The beautiful farm that is my turning point 

Not sure if this comes across on a pic but this is my steep bit!

20 May 2020

Growing flowers from seed

I'm still working on making the front of the house look good! And about half of that effort is a bit of a long term project as I am growing the flowers from seed. One week I sowed a flowering perennial mix, night phlox, and lobelias; after a week I had lots of perennial seedlings while the single species beds were still thinking about it. Everything stands in the conservatory so they are rather protected. And a week later the named flowers were starting to hesitantly emerge, while the mixed flowers were doing their growing thing at their faster speed. And then I also planted some nasturtium. I hope all that will grow up soon! I don't think I've done this before but it's fun. And quite a la mode, I think. I'm sure some flowers will greatly help with how cheerful and well-groomed the front of my house will look...

Two generations of sowed flowers 

Close-up of the mixed flowers

Close-up of the phlox

19 May 2020

Evening walk

My normal rhythm is: do a walk on one weekend day, and run the rest of the days. But one day I got carried away behind my computer and when I looked up it was too late to go for a run before I would have my weekly dinner party with the Dutch. So I had to bin the run! But I did want to get my exercise, or at least some fresh air, so after dinner I went for a small walk around Moel Faban. And I caught a lovely sunset! That was very nice. I wouldn't have seen that if I would have gone on my normal afternoon run. So good outcome after all!

The sunset

Me enjoying it

18 May 2020

Lockdown noticeable on blog

When lockdown started, I thought that would be it for my blog, at least for a while! What to write about? But that's not what happened. Life profoundly changed and there was much to reflect on! I often had so much ready that I sometimes didn't quite know what to do with it all. I think it happened a few times it lagged by a bit more than a week. Normally I avoid that! And I think I only once posted twice on one day. But I think now, after eight weeks, it's finally catching up with me. Yesterday I had nothing ready and I skipped a day, which is in itself fine, but a lockdown first! I suppose the restrictions are so tight that one runs out of things to say even if one doesn't need much encouragement. And now I'm turning not having something to say into something to say. But soon we'll get out of the marking period and then I suppose I will have a lot to say about our attempts at becoming distance learning experts...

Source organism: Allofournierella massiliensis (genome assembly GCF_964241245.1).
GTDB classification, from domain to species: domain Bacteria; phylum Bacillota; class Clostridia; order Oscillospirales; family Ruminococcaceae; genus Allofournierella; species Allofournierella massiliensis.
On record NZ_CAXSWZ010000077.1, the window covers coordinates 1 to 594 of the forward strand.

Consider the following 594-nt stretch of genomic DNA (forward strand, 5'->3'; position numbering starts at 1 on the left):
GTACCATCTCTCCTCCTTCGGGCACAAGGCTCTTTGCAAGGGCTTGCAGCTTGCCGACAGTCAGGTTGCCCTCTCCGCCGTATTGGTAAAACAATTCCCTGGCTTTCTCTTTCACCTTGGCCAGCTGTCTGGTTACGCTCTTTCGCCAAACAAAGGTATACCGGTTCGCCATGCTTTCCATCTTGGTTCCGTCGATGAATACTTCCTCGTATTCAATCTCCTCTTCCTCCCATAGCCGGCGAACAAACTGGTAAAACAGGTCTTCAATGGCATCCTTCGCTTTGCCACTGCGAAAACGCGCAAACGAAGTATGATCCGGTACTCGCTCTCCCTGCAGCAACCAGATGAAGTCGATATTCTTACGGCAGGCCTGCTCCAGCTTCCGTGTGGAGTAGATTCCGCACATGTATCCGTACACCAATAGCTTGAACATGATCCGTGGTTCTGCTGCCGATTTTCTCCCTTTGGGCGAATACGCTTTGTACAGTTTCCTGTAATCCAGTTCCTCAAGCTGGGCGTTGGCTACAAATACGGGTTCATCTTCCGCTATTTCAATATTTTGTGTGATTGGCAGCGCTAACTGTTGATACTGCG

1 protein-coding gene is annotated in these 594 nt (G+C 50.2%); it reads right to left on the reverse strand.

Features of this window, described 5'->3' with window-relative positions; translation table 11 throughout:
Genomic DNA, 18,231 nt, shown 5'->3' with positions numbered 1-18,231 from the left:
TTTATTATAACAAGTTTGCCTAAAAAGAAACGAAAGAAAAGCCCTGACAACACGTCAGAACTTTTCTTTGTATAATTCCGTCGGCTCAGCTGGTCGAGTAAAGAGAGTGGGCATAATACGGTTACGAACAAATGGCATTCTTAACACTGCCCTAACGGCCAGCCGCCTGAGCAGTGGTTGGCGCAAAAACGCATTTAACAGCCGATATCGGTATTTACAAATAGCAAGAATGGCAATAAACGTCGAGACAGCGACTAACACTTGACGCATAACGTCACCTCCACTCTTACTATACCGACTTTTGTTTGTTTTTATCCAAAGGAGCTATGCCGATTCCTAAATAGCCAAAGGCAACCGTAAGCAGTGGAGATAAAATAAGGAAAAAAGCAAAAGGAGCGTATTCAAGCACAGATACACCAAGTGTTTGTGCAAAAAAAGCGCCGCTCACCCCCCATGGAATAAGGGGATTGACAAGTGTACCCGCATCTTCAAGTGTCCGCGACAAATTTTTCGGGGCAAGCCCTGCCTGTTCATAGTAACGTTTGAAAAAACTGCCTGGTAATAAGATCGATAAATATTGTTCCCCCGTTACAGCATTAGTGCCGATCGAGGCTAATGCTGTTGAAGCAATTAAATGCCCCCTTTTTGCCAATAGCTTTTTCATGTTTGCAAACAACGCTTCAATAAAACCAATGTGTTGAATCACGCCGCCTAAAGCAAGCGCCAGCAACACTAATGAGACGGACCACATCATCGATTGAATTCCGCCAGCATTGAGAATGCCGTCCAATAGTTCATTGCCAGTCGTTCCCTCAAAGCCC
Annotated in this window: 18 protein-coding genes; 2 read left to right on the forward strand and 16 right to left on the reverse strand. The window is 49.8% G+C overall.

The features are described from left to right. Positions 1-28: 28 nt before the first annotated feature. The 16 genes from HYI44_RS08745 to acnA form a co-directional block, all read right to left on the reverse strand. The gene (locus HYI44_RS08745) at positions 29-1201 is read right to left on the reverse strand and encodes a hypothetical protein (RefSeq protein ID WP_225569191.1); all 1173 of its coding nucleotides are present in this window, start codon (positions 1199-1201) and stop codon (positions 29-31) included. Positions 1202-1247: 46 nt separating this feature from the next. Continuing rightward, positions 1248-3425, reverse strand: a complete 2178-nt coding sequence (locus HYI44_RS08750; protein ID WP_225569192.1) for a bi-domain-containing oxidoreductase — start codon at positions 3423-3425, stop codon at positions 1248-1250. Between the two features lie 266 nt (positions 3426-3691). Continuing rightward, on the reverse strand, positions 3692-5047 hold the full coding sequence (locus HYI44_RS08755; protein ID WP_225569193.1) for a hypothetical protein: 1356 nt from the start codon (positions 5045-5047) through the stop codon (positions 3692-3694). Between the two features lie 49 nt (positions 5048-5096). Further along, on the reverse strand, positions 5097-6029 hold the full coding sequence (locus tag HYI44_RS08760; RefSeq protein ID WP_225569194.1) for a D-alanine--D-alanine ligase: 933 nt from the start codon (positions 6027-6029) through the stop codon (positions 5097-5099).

Arbitrary pic of pretty flowers in my garden

16 May 2020

Clarity in Wales; confusion in England

A long, long time ago, Boris Johnson noticed there was a pandemic going on. There was some testing and tracing. And then that was abandoned. And people were free to travel around. Mass events like horse racing, football matches and pop concerts still happened. And then, only days later, Johnson suggests people should socially distance. If that was a good idea then, then were events with tens of thousands of people crammed together only days before a good idea? One thinks not. And to make it worse, he advised people to not go to bars and restaurants without ordering them closed. That is just not consistent. If they are allowed to be open, they will attract clientele. What is the point of having a restaurant open if there are no diners in it? And then, on a Friday at around 5pm, he suddenly ordered such places to close by the next day. No warning, no chance to change to takeaway, no chance to have people eat whatever food had been ordered in. And then a few days later, we went into full lockdown.

The entire UK had been in lockdown for six weeks. And that did stop the increase in the spread of the virus. But it came with disadvantages, of course! Many people's livelihoods were put on hold. Nobody could visit people that lived further than walking distance away, and only at distance. People did not see their elderly parents or struggling friends or any of that. People died alone. It's obvious why people want a situation like that to not continue longer than necessary! But lifting a lockdown is not something to be taken lightly.